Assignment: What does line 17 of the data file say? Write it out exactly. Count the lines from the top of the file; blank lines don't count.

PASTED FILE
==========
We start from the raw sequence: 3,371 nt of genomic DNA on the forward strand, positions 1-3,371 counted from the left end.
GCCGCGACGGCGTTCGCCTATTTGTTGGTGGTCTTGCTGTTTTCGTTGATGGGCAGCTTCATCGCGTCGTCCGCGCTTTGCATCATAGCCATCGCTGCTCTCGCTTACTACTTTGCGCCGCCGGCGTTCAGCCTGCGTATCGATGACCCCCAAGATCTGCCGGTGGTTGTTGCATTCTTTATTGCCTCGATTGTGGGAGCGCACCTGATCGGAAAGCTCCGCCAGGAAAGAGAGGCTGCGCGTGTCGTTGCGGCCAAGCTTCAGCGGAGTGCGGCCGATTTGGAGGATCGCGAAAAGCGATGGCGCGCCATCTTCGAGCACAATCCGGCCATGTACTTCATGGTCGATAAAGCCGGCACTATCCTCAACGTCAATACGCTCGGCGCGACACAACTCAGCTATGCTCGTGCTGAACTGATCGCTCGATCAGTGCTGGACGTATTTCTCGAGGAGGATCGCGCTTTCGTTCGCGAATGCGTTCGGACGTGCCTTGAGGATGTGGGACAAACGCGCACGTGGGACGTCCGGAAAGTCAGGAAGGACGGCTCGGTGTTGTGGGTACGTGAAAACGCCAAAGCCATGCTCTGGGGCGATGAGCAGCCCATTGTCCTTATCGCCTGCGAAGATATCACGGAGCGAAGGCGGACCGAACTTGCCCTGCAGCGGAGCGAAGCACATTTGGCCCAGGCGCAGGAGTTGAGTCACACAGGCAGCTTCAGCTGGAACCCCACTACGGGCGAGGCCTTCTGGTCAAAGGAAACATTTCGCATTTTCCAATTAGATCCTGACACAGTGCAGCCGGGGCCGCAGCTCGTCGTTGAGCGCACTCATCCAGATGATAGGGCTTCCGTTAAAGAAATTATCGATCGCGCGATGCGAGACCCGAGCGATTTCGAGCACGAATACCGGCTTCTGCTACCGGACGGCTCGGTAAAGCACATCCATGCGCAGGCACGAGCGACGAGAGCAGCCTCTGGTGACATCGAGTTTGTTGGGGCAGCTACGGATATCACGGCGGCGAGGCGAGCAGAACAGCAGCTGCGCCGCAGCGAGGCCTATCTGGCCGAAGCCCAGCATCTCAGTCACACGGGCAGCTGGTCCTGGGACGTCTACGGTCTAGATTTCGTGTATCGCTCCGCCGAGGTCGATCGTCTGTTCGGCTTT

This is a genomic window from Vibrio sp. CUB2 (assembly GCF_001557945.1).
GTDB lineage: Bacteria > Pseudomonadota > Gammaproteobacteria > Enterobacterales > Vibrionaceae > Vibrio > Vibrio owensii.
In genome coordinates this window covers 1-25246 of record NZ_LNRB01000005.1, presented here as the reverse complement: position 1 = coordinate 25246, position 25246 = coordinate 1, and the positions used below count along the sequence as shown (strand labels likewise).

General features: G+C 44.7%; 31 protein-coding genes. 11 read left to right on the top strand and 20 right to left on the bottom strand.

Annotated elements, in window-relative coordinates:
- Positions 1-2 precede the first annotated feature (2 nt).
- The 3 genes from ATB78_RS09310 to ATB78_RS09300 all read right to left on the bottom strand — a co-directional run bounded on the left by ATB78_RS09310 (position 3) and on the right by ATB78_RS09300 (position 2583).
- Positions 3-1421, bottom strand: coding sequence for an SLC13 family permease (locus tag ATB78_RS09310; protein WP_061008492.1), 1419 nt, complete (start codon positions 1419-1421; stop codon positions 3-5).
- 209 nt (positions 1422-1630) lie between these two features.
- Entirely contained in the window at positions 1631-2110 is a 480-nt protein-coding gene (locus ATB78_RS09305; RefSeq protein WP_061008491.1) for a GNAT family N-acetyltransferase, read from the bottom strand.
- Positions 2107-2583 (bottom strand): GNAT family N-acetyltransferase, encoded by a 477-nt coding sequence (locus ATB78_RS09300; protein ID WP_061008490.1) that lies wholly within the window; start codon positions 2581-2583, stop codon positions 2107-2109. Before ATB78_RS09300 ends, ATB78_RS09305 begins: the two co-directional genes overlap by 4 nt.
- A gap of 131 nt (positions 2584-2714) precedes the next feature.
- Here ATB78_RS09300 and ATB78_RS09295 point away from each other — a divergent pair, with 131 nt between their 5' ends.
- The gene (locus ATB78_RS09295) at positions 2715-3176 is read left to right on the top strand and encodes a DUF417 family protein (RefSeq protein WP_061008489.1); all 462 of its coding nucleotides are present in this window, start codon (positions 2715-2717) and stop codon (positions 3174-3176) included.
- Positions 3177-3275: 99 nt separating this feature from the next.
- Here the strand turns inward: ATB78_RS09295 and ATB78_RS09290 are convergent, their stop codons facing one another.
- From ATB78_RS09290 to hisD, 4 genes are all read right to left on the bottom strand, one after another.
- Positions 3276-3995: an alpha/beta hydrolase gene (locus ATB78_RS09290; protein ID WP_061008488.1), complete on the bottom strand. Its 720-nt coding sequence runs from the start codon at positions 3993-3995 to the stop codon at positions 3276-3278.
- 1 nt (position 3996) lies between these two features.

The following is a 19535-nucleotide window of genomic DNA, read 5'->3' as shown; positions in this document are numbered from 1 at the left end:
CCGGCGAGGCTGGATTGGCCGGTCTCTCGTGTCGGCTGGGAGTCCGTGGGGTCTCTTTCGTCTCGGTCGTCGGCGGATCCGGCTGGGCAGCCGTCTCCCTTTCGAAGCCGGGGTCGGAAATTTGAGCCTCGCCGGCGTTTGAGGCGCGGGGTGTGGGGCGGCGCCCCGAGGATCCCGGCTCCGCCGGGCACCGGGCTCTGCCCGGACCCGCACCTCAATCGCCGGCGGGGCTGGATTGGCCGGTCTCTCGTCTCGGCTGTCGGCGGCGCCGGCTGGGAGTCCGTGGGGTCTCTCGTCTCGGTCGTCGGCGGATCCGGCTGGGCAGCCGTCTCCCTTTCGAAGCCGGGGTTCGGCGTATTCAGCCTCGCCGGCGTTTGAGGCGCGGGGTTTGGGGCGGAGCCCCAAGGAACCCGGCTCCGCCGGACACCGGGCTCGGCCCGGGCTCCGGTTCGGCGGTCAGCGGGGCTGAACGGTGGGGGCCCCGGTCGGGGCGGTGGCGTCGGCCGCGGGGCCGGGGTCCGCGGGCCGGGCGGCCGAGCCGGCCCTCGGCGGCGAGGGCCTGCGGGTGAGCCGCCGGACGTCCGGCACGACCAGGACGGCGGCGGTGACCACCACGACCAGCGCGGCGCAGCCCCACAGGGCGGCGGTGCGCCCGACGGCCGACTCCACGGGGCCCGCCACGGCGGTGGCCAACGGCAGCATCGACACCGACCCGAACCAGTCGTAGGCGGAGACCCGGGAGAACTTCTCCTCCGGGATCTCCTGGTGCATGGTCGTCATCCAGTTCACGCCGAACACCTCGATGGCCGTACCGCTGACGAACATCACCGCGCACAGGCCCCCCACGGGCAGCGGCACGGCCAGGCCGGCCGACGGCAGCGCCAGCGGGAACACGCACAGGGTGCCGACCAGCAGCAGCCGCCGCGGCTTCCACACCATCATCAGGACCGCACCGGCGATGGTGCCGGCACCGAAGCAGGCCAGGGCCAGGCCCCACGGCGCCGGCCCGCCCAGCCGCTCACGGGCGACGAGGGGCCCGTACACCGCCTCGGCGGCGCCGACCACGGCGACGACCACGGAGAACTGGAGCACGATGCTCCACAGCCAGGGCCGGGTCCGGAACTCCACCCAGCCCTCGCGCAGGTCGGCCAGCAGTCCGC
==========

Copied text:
- Positions 3177-3275: 99 nt separating this feature from the next.